Dutch inventions dating 17th century

A look into the long Dutch tradition of dike building gives us insight on a deeply rooted culture of trial and error in a country where the sea level rises and the ground level is dropping.History shows that either a big flood or a tiny worm, but also national welfare can lead to big consequences and shifts in the flood protection system.Once again settlements were formed in the salt marshes, which abounded in fish and in grazing pastures for livestock.On a small scale, streams were dammed and low dikes built, following the contours of the existing differences in elevation.It was seen as divine punishment: God was visiting his wrath on the decadence of the Golden Age.In reaction to this plague, feverish efforts were made to find alternative materials and designs in the dike profile.In the end, the calamity provided a major impulse to the modernization of the dikes and dike management.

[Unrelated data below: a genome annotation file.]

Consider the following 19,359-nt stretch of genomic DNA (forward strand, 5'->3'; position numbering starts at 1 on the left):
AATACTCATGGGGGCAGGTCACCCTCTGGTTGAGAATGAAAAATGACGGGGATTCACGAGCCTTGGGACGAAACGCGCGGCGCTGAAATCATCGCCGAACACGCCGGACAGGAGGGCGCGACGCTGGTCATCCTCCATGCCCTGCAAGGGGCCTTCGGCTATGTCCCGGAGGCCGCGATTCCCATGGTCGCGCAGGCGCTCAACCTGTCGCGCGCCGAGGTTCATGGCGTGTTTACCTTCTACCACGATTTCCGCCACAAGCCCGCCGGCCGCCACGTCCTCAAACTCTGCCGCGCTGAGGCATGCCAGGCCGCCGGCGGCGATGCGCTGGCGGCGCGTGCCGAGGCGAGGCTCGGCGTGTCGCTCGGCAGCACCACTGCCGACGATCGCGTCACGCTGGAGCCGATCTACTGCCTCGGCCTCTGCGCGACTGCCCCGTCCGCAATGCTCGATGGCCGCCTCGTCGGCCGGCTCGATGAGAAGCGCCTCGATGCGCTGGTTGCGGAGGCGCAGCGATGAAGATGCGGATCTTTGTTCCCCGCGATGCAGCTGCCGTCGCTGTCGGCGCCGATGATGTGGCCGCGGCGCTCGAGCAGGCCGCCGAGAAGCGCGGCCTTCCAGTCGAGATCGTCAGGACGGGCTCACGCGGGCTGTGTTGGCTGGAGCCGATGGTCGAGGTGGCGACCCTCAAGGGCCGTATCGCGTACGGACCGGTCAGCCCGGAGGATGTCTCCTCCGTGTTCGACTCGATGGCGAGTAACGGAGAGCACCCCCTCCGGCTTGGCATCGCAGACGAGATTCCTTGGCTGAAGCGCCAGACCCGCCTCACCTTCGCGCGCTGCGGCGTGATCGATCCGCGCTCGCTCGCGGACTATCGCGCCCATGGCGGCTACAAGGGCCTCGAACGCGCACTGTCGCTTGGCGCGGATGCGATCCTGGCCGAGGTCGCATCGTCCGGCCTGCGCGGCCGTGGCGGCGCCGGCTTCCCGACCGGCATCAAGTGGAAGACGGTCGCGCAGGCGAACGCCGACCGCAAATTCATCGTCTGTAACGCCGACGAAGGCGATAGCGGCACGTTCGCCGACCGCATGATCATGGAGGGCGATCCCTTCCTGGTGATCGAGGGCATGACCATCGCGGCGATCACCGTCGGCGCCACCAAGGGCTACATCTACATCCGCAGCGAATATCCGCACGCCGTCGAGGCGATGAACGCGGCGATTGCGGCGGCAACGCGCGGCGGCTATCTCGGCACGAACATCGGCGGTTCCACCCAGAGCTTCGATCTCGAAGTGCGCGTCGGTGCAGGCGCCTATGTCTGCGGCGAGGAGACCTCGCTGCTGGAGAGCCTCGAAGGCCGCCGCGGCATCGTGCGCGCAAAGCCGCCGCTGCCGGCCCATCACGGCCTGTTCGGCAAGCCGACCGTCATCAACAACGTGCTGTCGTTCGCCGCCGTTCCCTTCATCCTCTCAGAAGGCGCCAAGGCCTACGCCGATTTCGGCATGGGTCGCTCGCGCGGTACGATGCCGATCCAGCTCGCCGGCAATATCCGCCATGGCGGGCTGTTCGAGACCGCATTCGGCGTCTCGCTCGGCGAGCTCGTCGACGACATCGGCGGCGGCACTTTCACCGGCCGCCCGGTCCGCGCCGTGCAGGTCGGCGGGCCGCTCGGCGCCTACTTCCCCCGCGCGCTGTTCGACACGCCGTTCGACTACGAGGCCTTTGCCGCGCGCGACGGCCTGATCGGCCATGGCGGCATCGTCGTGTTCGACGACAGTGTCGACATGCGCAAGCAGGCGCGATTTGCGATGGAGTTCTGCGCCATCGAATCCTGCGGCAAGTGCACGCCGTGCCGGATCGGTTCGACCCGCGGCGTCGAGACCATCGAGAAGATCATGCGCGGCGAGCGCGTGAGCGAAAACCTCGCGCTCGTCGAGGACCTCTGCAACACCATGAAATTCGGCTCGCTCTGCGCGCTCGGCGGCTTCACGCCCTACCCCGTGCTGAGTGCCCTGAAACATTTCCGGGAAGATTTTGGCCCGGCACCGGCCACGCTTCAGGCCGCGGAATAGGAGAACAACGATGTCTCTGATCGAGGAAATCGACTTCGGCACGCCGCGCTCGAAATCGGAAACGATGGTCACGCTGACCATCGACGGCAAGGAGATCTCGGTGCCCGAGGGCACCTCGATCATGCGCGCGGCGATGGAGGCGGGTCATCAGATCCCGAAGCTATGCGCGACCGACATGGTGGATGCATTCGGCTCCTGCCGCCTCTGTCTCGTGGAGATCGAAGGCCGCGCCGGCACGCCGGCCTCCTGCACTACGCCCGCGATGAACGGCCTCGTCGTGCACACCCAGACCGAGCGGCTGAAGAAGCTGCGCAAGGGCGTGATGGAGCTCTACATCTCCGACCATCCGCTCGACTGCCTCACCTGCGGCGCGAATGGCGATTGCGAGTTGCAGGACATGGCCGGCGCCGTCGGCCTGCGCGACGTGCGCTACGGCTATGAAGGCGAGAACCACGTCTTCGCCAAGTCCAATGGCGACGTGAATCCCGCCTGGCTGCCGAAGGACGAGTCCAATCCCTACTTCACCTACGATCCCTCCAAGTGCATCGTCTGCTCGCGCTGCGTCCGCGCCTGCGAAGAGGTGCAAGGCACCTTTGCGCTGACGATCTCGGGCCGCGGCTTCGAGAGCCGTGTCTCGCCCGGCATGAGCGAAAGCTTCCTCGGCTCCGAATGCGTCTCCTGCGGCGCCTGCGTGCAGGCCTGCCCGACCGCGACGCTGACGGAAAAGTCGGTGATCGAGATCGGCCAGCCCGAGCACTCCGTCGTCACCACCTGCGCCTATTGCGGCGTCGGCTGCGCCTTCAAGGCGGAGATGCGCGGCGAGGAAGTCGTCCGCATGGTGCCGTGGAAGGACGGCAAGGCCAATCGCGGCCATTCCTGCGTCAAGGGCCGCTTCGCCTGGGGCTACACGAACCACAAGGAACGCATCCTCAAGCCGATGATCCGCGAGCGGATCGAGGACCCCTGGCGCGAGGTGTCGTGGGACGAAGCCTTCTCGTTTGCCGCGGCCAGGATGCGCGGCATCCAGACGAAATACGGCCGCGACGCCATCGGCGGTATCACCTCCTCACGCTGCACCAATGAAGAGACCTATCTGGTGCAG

This mollusc, Teredo navalis, thrived in the climate of the Low Countries, and rapidly proliferated.

The North Sea Flood claimed more than 1,800 lives and caused immense damage.

An area measuring some 1,650 square kilometres of land was flooded.

In addition, a great many dolmens or hunebedden were demolished to reinforce the coastal defences.

From 1900 onwards, materials such as concrete blocks were developed, mass-produced and transported in large numbers.

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The North Sea Flood provided an impetus for a large number of new hydraulic works: the Delta Plan.

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